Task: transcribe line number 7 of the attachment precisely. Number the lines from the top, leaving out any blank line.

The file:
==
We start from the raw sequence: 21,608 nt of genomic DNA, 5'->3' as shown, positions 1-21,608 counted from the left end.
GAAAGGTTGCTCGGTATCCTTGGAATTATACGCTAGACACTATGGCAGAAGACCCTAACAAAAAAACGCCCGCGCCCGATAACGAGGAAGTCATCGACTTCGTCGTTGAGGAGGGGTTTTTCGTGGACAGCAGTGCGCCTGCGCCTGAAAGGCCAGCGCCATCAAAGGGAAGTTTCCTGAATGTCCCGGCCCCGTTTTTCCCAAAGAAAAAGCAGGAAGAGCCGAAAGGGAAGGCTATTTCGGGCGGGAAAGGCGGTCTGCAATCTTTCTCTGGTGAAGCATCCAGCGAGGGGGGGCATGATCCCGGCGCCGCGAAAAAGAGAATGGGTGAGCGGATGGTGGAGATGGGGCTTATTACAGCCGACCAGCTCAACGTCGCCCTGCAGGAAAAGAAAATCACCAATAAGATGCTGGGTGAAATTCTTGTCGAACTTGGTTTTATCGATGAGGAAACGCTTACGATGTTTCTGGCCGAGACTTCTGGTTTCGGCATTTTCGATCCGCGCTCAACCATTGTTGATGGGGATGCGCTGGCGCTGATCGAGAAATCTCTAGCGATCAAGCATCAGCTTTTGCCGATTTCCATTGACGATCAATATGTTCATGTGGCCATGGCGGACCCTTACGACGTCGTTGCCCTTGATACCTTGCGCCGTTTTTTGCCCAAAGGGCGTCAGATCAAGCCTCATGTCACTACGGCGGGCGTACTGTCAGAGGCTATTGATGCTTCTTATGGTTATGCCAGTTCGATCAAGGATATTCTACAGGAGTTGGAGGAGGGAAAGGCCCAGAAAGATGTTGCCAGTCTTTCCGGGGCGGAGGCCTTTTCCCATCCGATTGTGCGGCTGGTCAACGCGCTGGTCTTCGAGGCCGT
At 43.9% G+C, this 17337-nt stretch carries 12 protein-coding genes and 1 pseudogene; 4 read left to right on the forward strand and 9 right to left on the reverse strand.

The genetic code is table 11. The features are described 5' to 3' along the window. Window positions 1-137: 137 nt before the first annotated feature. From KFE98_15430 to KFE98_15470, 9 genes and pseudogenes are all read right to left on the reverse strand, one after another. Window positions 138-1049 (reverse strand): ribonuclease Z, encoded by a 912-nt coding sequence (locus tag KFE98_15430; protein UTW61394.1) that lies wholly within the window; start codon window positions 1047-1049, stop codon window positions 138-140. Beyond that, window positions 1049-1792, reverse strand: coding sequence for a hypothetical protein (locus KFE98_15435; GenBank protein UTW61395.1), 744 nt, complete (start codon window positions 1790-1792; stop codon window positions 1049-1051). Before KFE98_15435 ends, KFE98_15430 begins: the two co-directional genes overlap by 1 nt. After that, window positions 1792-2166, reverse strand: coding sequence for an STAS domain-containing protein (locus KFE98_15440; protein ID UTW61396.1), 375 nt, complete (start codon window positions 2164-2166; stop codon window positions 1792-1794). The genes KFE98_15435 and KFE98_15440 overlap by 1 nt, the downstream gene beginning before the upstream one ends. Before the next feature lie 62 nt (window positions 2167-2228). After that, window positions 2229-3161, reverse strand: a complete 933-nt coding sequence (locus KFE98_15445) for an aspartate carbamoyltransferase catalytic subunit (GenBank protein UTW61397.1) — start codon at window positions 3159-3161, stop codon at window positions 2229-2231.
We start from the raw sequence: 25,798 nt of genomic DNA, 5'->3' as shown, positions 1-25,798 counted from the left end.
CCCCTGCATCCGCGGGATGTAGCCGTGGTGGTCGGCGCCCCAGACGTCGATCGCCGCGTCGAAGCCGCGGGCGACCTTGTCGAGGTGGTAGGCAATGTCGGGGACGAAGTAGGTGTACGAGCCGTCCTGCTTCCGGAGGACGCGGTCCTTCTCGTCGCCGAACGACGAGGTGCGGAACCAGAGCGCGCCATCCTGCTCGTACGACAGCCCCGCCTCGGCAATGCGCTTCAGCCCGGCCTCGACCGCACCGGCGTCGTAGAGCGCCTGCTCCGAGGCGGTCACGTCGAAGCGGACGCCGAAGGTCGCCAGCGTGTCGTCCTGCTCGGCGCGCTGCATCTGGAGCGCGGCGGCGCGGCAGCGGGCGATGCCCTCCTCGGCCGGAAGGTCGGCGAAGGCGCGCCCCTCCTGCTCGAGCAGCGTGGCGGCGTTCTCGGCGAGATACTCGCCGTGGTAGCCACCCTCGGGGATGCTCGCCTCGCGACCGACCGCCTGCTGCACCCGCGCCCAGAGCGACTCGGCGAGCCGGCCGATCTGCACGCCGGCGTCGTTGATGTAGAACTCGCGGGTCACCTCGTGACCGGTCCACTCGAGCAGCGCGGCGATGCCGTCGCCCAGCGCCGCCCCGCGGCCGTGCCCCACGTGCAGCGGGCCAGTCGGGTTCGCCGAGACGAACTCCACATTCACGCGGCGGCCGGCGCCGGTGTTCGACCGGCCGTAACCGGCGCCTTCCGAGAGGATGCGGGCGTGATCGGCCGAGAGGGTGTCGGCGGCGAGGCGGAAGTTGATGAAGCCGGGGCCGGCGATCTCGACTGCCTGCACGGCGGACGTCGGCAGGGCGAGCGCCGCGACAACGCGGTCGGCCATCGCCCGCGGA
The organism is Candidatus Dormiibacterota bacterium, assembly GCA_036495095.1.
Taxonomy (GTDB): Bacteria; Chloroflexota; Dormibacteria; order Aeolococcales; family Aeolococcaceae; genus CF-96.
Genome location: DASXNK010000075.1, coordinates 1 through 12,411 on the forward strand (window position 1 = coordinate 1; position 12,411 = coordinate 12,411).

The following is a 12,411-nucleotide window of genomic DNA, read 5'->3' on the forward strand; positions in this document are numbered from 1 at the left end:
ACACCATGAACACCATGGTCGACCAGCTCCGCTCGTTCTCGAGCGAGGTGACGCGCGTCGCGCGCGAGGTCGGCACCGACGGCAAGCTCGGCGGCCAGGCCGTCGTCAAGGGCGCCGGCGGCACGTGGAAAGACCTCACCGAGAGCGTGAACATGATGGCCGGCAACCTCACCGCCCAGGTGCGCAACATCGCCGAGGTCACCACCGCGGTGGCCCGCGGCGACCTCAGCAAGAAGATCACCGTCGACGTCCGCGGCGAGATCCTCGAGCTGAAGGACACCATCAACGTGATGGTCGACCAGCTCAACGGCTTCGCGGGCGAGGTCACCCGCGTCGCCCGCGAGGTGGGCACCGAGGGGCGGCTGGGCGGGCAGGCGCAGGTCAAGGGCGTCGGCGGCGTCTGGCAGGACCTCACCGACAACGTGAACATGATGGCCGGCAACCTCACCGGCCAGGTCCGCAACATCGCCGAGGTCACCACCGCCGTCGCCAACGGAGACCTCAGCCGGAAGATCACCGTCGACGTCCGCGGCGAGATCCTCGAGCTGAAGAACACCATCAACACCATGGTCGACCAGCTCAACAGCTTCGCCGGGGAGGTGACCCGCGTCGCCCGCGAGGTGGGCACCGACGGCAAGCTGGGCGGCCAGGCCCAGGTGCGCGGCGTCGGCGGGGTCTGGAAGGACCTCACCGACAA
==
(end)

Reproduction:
The organism is Candidatus Dormiibacterota bacterium, assembly GCA_036495095.1.